Tzintzuntzan is a town and municipality located on the northeast shore of Lake Pátzcuaro, in the north of the state of Michoacán, approximately 50 km from Morelia, the capital of the state, and 20 km from Pátzcuaro. It is best known as the former capital of the Purépecha State until it was conquered by the Spanish in the 1520s. The name Tzintzuntzan comes from the Purépecha language, meaning “place of the hummingbirds.”
Today, Tzintzuntzan is a small town with two major attractions, the archeological site of the Yácatas (pyramids) and the former convent of Santa Ana. The municipality contains another important archeological site called Ihuatzio. It is also notable for its festivals, which include the Festival of Señor del Rescate and the Day of the Dead celebrations.
Morelia is a city located in the north central part of the state of Michoacán in central Mexico. It is the capital and largest city of the state. The main pre-Hispanic cultures here were the Purépecha and the Matlatzinca. The Spanish took control of the area in the 1520s. The Spanish under Viceroy Antonio de Mendoza founded a settlement here in 1541 with the name of Valladolid, which became rival to the nearby city of Pátzcuaro for dominance in Michoacán. In 1580, this rivalry ended in Valladolid’s favor and it became the capital of the colonial province.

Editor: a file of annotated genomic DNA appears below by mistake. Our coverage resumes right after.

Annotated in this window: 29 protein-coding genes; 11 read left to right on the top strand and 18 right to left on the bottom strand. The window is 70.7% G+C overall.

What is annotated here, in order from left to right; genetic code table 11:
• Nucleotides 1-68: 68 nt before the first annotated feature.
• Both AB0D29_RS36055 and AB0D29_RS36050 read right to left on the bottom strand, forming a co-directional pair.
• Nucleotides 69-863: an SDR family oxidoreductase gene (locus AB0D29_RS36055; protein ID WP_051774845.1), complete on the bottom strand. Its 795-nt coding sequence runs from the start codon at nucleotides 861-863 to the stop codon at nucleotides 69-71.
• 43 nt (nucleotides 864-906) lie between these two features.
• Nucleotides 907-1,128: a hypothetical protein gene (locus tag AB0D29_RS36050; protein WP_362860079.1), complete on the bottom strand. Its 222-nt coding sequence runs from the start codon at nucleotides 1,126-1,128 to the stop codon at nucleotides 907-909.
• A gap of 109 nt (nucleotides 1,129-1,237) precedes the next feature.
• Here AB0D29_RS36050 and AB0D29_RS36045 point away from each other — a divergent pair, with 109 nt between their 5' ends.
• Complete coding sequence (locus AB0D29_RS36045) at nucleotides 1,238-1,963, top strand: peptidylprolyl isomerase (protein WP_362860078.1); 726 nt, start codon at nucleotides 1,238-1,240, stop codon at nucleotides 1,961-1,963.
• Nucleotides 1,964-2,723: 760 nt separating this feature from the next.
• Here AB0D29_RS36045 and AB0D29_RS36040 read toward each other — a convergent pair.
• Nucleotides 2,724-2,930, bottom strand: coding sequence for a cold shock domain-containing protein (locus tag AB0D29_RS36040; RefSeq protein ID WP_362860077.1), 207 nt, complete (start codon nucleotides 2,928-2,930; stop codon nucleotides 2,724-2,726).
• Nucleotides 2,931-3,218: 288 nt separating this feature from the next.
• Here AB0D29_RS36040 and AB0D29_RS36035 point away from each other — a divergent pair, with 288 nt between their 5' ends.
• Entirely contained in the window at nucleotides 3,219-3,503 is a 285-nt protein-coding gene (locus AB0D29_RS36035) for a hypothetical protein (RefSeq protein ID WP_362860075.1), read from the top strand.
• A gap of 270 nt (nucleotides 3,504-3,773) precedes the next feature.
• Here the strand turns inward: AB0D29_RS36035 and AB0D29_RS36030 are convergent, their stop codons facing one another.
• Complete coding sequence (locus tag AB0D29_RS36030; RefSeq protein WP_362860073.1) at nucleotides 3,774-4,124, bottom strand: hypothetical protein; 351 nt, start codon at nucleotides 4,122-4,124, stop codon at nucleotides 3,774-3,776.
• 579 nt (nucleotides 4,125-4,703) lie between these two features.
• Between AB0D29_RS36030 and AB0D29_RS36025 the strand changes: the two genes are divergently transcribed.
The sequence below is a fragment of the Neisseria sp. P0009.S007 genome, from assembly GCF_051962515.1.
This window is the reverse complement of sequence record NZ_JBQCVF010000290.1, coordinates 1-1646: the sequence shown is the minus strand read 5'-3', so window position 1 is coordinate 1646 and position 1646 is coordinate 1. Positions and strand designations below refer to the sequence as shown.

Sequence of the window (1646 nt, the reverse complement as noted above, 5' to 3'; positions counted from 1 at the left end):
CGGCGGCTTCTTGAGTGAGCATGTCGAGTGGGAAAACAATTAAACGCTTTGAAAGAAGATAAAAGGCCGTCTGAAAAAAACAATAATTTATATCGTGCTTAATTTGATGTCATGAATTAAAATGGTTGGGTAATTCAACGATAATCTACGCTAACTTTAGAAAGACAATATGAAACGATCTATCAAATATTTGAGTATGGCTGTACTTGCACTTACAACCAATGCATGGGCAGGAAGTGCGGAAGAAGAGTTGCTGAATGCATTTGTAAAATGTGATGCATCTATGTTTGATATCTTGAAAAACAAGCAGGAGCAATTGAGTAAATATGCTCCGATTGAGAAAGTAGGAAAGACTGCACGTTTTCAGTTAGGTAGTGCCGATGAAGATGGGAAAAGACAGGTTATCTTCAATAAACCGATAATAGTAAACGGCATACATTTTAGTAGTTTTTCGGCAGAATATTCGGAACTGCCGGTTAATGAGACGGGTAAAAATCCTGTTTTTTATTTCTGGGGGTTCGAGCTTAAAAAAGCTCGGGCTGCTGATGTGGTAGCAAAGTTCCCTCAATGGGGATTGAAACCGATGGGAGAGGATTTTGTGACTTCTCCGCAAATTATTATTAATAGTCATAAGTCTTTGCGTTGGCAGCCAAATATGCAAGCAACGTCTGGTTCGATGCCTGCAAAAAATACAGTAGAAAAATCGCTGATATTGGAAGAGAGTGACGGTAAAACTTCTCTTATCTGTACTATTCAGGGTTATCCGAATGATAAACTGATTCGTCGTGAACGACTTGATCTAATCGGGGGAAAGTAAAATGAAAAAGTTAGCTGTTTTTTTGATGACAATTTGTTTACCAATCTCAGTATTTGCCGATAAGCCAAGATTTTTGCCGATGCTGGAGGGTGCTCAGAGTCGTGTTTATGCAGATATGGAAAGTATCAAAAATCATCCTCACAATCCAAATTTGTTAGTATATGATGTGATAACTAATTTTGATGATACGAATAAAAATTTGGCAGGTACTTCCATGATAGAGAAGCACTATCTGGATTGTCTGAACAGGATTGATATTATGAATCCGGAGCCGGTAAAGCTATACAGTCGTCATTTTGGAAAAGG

After the independence, the city was renamed Morelia in honor of José María Morelos y Pavón, a revolutionary rebel leader hailing from the city who led the Mexican War of Independence movement. In 1991, the city was declared a UNESCO World Heritage Site for its well preserved colonial buildings and layout of the historic center.